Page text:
Saturday, April 9, 2016

No need for unemployment benefits in Singapore: Lim Swee Say

Responding to questions by Members of Parliament, the Manpower Minister explains why it is not appropriate for the Republic to put in place unemployment benefits or redundancy insurance for those who are retrenched.
By Linette Lim
08 Apr 2016

SINGAPORE: Low unemployment rates and a widespread practice of companies in the Republic paying retrenchment benefits are reasons why it is not appropriate for the country to put in place unemployment benefits or redundancy insurance, said Manpower Minister Lim Swee Say in Parliament on Friday (Apr 8).

[That's right. With Low Unemployment rates, there is no need for unemployment benefits such as Unemployment Insurance, for example. Just like Fire Insurance. Is your home currently on fire? No? Then you don't need Fire Insurance! ]

Mr Lim made this case in response to calls by Nominated Member of Parliament Azmoon Ahmad, and MPs Patrick Tay and Sylvia Lim for greater support to retrenched workers.

[Note: Sylvia Lim's proposal is for "Redundancy Insurance". There were not a lot of details, but then, it is just a speech. It would be for workers made redundant by technology. Again, not a lot of details and certainly specifics can be negotiated. But not if it is dismissed out of hand.]

Rejecting the suggestions mooted, Mr Lim said that Singapore’s employment situation is “quite different” from that in countries providing unemployment benefits.

“Our unemployment rates are low, our long-term unemployment rates are also low,” he said. “At the same time, the practice of paying retrenchment benefits is widespread.”


Citing an MOM survey, Mr Lim said it was “standard practice” for companies in Singapore to pay retrenchment benefits, with nine in 10 retrenching firms doing so. At the same time, nine in 10 retrenched workers received retrenchment benefits, including from non-unionised companies.

“I do sympathise and empathise with workers who are affected by retrenchment and I appreciate the suggestions by various members,” said Mr Lim, emphasising that efforts to help those retrenched must be focused on getting them to “go back to work as quickly as possible”.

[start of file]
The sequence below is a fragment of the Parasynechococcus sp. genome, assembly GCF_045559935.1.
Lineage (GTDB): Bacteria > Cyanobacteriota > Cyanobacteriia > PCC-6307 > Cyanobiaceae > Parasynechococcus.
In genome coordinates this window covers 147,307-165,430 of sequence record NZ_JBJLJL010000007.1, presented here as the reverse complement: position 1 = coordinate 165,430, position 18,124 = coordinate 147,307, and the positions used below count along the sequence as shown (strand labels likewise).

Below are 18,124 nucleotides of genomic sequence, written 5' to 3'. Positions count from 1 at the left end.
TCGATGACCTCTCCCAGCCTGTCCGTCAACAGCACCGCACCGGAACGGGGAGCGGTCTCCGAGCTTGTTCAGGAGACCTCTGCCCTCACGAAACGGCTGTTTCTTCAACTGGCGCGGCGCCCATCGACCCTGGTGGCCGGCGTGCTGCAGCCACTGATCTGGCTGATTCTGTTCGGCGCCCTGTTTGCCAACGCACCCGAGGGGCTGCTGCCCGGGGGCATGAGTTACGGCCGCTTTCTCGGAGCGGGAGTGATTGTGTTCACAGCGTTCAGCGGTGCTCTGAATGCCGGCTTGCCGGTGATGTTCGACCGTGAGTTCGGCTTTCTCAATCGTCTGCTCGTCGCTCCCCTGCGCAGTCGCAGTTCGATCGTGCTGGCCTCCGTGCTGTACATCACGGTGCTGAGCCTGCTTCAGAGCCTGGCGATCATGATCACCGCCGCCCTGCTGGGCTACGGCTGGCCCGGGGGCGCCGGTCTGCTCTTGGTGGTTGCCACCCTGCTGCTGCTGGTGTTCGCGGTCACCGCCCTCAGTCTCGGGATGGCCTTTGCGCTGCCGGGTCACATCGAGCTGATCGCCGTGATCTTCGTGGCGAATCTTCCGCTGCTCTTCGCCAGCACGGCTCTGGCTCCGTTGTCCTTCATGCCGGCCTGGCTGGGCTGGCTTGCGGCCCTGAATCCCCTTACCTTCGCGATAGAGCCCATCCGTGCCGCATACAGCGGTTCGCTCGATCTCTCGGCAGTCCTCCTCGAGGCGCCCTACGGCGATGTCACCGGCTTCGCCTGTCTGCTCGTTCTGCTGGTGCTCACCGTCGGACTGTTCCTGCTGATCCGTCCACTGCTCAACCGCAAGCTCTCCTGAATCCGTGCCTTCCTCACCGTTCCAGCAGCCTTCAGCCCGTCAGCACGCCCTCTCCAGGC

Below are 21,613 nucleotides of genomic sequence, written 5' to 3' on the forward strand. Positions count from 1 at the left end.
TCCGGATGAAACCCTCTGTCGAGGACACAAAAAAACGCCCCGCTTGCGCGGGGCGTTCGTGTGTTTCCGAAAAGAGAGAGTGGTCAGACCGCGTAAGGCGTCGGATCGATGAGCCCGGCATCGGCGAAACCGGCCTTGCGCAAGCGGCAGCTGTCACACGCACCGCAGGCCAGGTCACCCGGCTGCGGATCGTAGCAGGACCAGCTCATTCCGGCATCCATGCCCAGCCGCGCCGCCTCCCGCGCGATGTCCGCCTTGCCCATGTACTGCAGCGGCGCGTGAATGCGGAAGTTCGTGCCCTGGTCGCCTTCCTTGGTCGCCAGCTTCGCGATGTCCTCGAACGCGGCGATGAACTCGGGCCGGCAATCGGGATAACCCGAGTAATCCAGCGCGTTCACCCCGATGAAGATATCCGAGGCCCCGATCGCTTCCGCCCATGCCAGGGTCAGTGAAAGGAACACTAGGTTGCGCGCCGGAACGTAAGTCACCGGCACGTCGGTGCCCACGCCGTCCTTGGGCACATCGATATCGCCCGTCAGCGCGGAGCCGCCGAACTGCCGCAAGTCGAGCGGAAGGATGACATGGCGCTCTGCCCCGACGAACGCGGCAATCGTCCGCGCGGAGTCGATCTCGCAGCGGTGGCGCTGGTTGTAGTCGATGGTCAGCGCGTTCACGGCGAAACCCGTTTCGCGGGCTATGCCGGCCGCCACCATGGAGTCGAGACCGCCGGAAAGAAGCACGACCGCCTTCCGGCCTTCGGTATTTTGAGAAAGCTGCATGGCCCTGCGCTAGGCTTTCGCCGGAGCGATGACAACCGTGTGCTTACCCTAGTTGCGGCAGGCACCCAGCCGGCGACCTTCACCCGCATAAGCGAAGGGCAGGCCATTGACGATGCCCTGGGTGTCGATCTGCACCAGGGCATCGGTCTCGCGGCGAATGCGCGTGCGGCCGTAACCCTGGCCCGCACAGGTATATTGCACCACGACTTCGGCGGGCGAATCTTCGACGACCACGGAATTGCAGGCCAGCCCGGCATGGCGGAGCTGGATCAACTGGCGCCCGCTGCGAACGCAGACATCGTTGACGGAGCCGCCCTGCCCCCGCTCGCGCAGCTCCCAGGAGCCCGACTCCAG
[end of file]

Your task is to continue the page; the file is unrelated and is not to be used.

[See? If your house is on fire, what you want is the Fire Brigade to come immediately. Fire Insurance is NOT going to put out the fire. Our government has rightly focused on providing Fire Fighting service.]

Responding to a question by MP Lim Biow Chuan, he also explained why Government does not support making retrenchment benefits “compulsory”.

Noting that this is a topic discussed from time to time, the Manpower Minister said the tripartite partners agree that it is important to allow for the “flexibility to negotiate … rather than prescribing it in the law”.

“This is because different retrenching companies are in different circumstances. And therefore there should not be a one-size-fits-all rule,” he said.

- CNA/ll

[As investment advisers will tell you, past performance is not a predictor of future performance. That we have had low unemployment and a "standard practice" of providing retrenchment benefits so far DOES NOT GUARANTEE anything in the future.

More importantly, 9 out of 10 retrenching firms provide retrenchment benefits. Nine out of 10 retrenched worker receive retrenchment benefits. That's GREAT! If you are one of the 9.

But that also means that 1 in 10 do not get any retrenchment benefit. So what does Mr Lim Swee Say say to him? "Too bad"? "Eat shit and die"?

I don't disagree that our unemployment rates are low. But low is not zero. Yes, we make policies to cater for the majority, but there will be some who fall between the cracks, or fall off the edge. What do we have for them?

I agree that the current focus on getting people re-employed and to secure retrenchment benefits for them when they are retrenched is the best approach. Most, maybe even all can be helped this way. But what if some cannot be helped this way?

Unemployment insurance need not kick in straightaway. It could be activated only 12 months or 9 months or 6 months after retrenchment. And provide a proportion of the last draw salary. Sylvia Lim's suggestion is 40% of last drawn salary for 6 months. 

Who pays for this unemployment or redundancy insurance?

Well, the beneficiary (the worker) should. If we adopt the Medishield Life approach of sharing the risk, it would be quite affordable.

Or the employer can pay for the basic cover - 40% of last drawn salary for 6 months (using WP's suggestion), that will only kick in 6 months after retrenchment if the worker is still unemployed (and has not turned down job offers with no good reasons. If Lim Swee Say is correct and there is re-employment, then the unemployment insurance would almost never kick in. Most retrenched workers would be re-hired within 6 months.

Employees can enhance their cover for a premium. They can either enhance the quantum of monthly payout (50% of last drawn salary), the duration of the payout (12 months instead of 6 months), or shortened the time for the benefits to kick in (within 3 months).

It would not be a free ride. It would simply present a safety net. That will only deploy after other measures have been exhausted or have failed. 

This is actually an idea worth looking at. I won't be surprised if PAP spins this into a new policy to the rolled out in the future, under a different name. ]

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